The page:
via Think Progress
A new poll conducted by the Pew Global Attitudes Project finds that 63 percent of respondents in the U.S. “would turn to military force to prevent Iran from going nuclear.” But the pollsters questions contain unproven assumptions about the effectiveness of military strikes and suggest that failure to act militarily may hasten an Iranian nuclear weapon.
Respondents were asked to choose [PDF, page 27] between “preventing Iran from developing nuclear weapons, even if it means taking military action,” or “avoiding a military conflict with Iran, even if means Iran may develop nuclear weapons.” Built into these questions is the assumption that military action can prevent Iran from acquiring nuclear weapons or, conversely, that the lack of military action may ensure an Iranian nuclear weapon. Policy experts in Israel and the U.S. have consistently challenged this understanding of the Iranian nuclear showdown.
Last month, former Israeli internal security chief Yuval Diskin warned that :
[Israel's leadership] presents a false view to the public on the Iranian bomb, as though acting against Iran would prevent a nuclear bomb. But attacking Iran will encourage them to develop a bomb all the faster.
Indeed, the pollsters at Pew could take some lessons from Diskin about avoiding false trade-offs between bombing Iran and preventing an Iranian nuclear weapon. They could also have listened to Israeli Deputy Prime Minister Dan Meridor who observed that “an attack on Iran wouldn’t add anything to our security.” Or they could have watched former Israeli spy chief Meir Dagan’s warnings on 60 Minutes that an attack on Iran would “ignite regional war” and “there’s no military attack that can halt the Iranian nuclear project. It could only delay it.”
In the U.S., Secretary of State Hillary Clinton emphasized that “giving diplomacy a chance” is the best “way forward,” and former U.S. Ambassador to the U.N. (appointed by George H.W. Bush) Thomas Pickering warned that “[A military strike] has a very high propensity, in my view, of driving Iran in the direction of openly declaring and deciding [...] to make a nuclear weapon.”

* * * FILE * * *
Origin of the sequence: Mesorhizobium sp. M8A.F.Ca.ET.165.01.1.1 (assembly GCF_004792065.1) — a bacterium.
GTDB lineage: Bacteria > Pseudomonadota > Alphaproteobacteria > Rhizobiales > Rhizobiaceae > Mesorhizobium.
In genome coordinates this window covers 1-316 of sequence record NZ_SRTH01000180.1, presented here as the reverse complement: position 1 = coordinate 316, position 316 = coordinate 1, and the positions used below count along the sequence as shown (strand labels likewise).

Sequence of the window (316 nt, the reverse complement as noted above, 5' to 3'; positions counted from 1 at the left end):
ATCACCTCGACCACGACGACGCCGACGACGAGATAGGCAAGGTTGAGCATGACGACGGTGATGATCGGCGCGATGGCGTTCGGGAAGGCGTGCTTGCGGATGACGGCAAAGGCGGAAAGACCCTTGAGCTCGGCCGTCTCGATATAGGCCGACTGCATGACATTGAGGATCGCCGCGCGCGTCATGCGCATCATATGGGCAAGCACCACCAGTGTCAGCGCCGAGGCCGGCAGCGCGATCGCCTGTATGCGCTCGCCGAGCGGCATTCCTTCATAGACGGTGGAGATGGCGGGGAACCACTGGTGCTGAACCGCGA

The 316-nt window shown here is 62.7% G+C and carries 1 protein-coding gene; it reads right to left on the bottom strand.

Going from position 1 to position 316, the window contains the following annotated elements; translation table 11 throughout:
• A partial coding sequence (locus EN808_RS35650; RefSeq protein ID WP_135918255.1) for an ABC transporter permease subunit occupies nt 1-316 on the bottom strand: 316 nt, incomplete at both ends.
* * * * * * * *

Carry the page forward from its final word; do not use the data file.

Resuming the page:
Finally, and from perhaps the least political source, the Congressional Research Service (CRS) found that “an attack could have considerable regional and global security, political, and economic repercussions” but “it is unclear what the ultimate effect of a strike would be on the likelihood of Iran acquiring nuclear weapons.”
This uncertainty was nowhere to be found in Pew’s questions which posed a clear tradeoff between taking military action to destroy Iran’s nuclear program and “avoiding a military conflict” at the expense of Iran acquiring a nuclear weapon. This tradeoff presented to poll respondents fails to take into account the overwhelming evidence that no such trade-off exists. President Obama has committed to “preventing Iran from obtaining a nuclear weapon” and said it was “unacceptable for Iran to have a nuclear weapon.” But the willingness of politicians and pollsters to portray a tradeoff between military action and Iran’s acquisition of a nuclear weapon promotes an inaccurate set of policy choices which, ultimately, may undermine efforts to resolve the Iranian nuclear crisis.
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